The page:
Hong Kong Crowdfunding: Strong Potential Requires Action
By Henry Flood
As one of the world’s leading financial investment centres Hong Kong has tremendous potential in the field of crowdfunding. They are looking to capture a slice of the international crowdfunding market as part of a broader plan to develop their Financial Technology industry.
As part of their development drive Professor K C Chan, Secretary for Financial Services and the Treasury, as well as Chairman of the Steering Group on Financial Technologies, released his report on the Hong Kong Fintech industry earlier this year. He is buoyed by the opportunity for crowdfunding growth and wants to improve how innovation and the supply of technological talent are viewed in the region.
Although crowdfunding is growing in Hong Kong there are some regulatory hurdles to overcome. There is particular uncertainty over how existing legislation covers crowdfunding activity. The Companies (Winding Up and Miscellaneous Provisions) Ordinance, the Securities and Futures Ordinance and the Collective Investment Scheme can all interact with the various forms of crowdfunding. However most of the legal space crowdfunding takes place in exists in the exemptions of existing legislation. Uncertainty over whether legislation applies may be contributing to underinvestment in Hong Kong crowdfunding. The type of crowdfunding, the size of the pool of investors contributing and whether or not they are professional investors all impact which regulations are activated.
The Government is aware that start-ups do not have the resources of incumbent financial institutions to navigate the regulatory landscape. Consequently there is discussion about the need for dedicated channels of communication for new entrants in the Hong Kong market but it is unclear how these channels will work in practice and there is concern over a delayed timeline of implementation. However the Steering Group has emphasised the need for an open mind regarding the possibility of new legislation being introduced specifically for crowdfunding.
The current environment favours professional high net worth investors who are seen as a vibrant pool of investment opportunity for start-ups. Hong Kong is one of the richest cities in the world in terms of the number of millionaires that reside there – clearly capital is available. However crowdfunding is built on a culture of many investors each contributing a little and regulations do not favour lower net worth investors. The concern is that non-professional investors won’t adequately appreciate the risks of peer to peer lending and crowdfunding. However as crowdfunding increasingly moves into the mainstream internationally there is likely to be more and more enthusiasm for non-professional investors to get involved.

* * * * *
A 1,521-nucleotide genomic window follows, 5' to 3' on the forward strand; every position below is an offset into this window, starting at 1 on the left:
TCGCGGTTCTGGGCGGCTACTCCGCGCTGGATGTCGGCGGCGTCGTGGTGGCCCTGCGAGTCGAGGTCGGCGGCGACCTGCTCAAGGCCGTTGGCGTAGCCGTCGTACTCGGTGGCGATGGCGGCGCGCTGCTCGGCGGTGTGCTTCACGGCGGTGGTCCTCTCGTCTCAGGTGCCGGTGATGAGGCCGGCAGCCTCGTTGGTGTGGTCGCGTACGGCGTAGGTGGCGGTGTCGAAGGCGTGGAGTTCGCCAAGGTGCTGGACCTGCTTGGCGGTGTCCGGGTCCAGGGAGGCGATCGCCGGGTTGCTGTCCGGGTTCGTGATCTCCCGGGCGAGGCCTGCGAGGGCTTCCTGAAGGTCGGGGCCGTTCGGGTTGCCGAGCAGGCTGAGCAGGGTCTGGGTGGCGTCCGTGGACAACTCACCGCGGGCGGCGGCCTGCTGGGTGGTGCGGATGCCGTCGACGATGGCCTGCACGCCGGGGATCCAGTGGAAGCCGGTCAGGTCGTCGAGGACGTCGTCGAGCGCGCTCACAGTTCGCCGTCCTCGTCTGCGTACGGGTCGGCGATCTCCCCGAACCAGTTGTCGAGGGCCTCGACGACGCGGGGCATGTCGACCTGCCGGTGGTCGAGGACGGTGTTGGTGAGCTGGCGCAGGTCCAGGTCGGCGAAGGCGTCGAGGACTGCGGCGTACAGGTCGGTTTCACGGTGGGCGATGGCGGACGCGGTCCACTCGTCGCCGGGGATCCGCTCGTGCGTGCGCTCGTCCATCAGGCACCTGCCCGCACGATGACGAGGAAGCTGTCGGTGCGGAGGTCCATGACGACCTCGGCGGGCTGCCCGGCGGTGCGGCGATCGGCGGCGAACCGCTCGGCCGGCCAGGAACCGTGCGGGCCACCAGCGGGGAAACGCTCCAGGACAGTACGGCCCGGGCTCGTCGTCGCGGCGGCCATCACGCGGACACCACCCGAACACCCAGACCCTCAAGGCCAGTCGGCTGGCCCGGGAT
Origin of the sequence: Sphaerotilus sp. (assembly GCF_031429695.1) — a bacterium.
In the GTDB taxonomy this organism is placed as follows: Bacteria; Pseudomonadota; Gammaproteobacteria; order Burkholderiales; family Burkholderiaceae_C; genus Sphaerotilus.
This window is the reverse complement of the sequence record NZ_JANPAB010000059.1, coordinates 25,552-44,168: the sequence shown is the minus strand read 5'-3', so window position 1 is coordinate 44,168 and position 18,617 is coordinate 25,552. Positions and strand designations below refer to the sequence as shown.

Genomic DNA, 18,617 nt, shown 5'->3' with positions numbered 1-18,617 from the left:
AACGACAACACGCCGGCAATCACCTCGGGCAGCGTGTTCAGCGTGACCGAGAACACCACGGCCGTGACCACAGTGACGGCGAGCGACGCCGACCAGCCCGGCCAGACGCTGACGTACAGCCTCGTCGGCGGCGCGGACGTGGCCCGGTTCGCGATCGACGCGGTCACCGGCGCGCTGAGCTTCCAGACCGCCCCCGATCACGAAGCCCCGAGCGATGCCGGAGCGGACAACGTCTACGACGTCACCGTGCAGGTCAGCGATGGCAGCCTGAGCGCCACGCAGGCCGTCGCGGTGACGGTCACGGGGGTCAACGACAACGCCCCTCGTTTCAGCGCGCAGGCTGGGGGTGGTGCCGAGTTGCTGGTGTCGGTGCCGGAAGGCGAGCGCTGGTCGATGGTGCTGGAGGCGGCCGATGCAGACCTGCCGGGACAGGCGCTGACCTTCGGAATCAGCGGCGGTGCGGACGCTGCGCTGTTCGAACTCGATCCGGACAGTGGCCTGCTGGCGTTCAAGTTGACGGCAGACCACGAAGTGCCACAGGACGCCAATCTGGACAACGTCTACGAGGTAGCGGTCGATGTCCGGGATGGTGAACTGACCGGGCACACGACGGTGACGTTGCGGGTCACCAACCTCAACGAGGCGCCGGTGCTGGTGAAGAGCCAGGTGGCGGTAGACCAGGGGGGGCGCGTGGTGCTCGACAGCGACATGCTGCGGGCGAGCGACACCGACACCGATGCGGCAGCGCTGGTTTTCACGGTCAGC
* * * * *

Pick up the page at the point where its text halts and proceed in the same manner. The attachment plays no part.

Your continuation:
Currently a lot of start-up funding comes from the Government’s Innovation and Technology fund which has helped over 5000 projects since its inception in 1999. However if Hong Kong could draw on the private sector through crowdfunding the financing options for start-ups would be significantly improved.
Whilst there are some hurdles to overcome the current environment has produced some notable successes such as PIECE. PIECE is a credit card sized smartphone accessory allowing a phone to use two SIMs, most useful for travellers. The device can be stored in a wallet or attached to the back of the phone. Crucially the device has an antitheft component where it beeps if moved more than 10m from the phone. The device received over 10 times its original financing goal, receiving over $500,000 USD.
The VOMO electric scooter is another successful Hong Kong crowdfunded project. It looks to revolutionise transport in crowded cities. The project raised over $290,000 USD. The scooter has a 350W motor and can reach speeds over 30km/h. When folded up the scooter can be rolled behind the user in much the same was as a wheeled suitcase.
Ultimately Hong Kong has considerable prospects for crowdfunding however there are issues to address. A recent report developed by EY ranked Hong Kong behind the UK, Singapore, California, New York, Australia and Germany for Fintech. The four categories of comparison were talent, capital, policy and demand. Whilst talent and capital availability in Hong Kong is strong, policy is an issue which needs to be addressed.
Importantly some informal regulation is developing in the form of Codes of Practice, such as that produced by the Hong Kong Crowdfunding Association. It focuses on transparency and good business practice. However the situation may still require specific new legislation to declutter the regulatory environment. Clearly fraud risk and default risk are central concerns for the Hong Kong Government. Waiting too long to reform legislation in this growing sector however may cause Hong Kong to continue losing crucial ground to other Fintech jurisdictions.